Friday, 30 May 2014
Piketty's Capital: An Economist's Inequality Ideas Are All the Rage and other news and views for Friday 30 May
Well fancy that:
(Reuters) - U.S. prosecutors have opened criminal and civil probes into at least 15 banks and payment processors as part of a wide-ranging consumer fraud investigation, according to documents released on Thursday by a congressional committee.
The Justice Department's investigation, known as "Operation Choke Point," is more than a year old and aims to crack down on fraud by going after firms that handle and move money for various suspect businesses.
Just for good measure let me add this one that Reuters also reports today:
The U.S. Attorney's office in Manhattan is investigating at least five banks over whether they overcharged the government for expenses incurred during foreclosures on federally backed home loans, filings and interviews show.
And don't forget my earlier report today: What’s $10 billion? Just another bank fine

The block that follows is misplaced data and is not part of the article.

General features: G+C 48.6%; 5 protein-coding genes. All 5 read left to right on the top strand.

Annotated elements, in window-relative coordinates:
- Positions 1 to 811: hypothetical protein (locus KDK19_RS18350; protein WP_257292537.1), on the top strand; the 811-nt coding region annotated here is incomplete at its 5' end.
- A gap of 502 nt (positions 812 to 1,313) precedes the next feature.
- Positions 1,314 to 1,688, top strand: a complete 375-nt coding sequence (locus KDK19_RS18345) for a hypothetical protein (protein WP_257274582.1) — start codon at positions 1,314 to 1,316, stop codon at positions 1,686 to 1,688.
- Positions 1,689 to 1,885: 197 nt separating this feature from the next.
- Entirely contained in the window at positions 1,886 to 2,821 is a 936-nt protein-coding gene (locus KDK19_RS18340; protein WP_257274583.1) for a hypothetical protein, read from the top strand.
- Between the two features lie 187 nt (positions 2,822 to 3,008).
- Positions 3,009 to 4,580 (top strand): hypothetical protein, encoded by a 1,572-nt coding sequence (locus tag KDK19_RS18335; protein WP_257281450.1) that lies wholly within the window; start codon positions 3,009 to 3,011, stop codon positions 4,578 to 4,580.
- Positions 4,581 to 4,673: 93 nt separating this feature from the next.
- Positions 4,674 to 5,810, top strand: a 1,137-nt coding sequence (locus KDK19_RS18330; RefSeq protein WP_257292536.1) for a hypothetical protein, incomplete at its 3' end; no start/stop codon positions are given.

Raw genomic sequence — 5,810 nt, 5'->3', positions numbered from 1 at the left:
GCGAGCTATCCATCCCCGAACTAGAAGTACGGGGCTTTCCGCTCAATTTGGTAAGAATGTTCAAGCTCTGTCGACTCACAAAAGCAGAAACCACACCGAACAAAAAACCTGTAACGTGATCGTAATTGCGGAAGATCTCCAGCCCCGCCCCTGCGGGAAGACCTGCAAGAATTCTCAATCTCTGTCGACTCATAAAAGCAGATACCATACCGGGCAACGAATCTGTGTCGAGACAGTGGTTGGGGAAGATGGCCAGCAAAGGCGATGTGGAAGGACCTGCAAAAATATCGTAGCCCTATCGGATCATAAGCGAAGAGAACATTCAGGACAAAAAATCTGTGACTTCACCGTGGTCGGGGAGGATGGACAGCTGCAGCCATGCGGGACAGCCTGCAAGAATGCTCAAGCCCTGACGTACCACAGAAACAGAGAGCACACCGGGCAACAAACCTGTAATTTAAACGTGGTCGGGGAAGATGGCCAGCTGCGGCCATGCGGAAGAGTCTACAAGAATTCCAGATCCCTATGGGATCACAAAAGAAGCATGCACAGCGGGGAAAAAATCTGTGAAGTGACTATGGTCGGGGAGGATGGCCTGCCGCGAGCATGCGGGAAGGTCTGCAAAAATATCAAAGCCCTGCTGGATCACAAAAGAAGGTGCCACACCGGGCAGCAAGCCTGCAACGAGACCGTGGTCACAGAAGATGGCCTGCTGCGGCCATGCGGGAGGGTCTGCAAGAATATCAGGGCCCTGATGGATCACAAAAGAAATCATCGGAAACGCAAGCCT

t gets a bit monotonous. Another major bank facing a major fine for improper behaviour.
Today it is BNP Paribas that is reportedly facing a $10 billion fine for evading US sanctions against Iran and other countries.
Once again there is no talk of any bank official going to jail for what is a criminal offence.
You will find details of other examples of the ethical standards of banks in the Owl's Ticket clippers section. It is a depressing collection.
Thursday, 29 May 2014
Julia Gillard leaves the list of the world's powerful women but Gina remains and other news and views for Thursday 29 May
Wednesday, 28 May 2014
Tuesday, 27 May 2014
Sunday, 25 May 2014
From The Financial Times comes the news that a shadow has been cast over another key global financial benchmark after UK regulators found that a Barclays trader had manipulated the London gold fix that is used to value billions of dollars of derivatives contracts annually. The UK’s Financial Conduct Authority fined the British bank £26m on Friday and reprimanded it for nine years of lax controls for its failure to rein in an options trader who in 2012 drove the gold price lower to avoid paying £2.3m to one of the lender’s clients.